“Just as we cast off old clothes and don new ones, the Self that is in jīva-hood discards a body to inhabit another one. Just as man cannot escape the stages of childhood, youth and old age, obtaining a new body through death is an inescapable occurrence.”

tasmād-aparihārye’rthe na tvaṃ śocitum-arhasi॥ (BG 2.27)
(Therefore these two (birth and death) are inevitable. You should not grieve)

“What will result from pining over something that is inevitable? Death will definitely visit all one day without fail. It cannot be avoided through lamentation”.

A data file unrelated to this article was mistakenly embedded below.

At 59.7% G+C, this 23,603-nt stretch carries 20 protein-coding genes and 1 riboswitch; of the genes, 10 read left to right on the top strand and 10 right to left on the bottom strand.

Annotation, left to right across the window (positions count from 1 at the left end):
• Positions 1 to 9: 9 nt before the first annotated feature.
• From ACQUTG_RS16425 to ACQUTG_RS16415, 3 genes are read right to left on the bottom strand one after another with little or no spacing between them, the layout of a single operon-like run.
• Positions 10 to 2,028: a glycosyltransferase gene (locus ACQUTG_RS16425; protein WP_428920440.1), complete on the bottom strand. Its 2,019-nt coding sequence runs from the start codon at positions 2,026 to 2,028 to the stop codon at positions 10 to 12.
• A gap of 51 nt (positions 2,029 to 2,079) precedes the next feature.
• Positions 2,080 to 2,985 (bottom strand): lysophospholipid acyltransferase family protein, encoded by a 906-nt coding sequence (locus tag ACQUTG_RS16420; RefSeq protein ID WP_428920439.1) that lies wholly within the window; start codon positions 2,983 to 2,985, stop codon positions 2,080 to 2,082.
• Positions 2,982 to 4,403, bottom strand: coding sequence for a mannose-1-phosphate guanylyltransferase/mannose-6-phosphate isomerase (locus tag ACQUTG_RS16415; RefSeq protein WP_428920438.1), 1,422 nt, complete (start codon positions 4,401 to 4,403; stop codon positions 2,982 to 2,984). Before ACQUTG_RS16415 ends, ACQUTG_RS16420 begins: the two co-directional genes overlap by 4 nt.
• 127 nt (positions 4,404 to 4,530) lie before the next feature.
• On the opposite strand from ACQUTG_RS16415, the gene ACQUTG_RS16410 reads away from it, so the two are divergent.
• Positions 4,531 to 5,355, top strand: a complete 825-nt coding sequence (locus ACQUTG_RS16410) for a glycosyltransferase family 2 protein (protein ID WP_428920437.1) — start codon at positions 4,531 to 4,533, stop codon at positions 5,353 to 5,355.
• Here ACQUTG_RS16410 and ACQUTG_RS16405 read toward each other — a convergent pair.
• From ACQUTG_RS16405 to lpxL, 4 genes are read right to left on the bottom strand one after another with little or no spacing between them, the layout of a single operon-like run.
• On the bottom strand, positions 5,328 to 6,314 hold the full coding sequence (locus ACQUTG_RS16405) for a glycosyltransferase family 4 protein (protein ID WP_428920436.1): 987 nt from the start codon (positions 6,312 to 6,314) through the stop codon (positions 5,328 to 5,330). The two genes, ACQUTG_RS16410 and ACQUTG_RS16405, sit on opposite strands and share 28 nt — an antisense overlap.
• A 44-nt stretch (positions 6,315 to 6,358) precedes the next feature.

Bhagavān uses the simile of old garments for the body – ‘vāsāṃsi jīrṇāni.’ This comparison is interesting. The fabric of wearing out garments cannot be strengthened by any means. Discarding them is the only way of dealing with them. Similarly, it is impossible for anybody to clean and purify a decadent body associated with evil qualities, immense greed, and despicable habits. Just as malodour cannot be removed without getting rid of smelly clothes, just as a head with lice-infested hair cannot be cleaned without shaving the head completely, the embodied jīva cannot hope for purity without death freeing it from the body that has been an abode of iniquity for a long time. Therefore, for a jīva inhabiting a body given long to vice, death might be a blessing. For the bearer of a sinful body, demise is release. Hence, death occurring during battle need not be considered wrongful. A diseased person might, out of laziness or lack of strength, insist on remaining in dirty unwashed clothes. His caretakers would compel such a person to get up, clean him, and get him to put on new clothes. Similarly, War releases people from their bodies. Those slain get better vestments upon departure.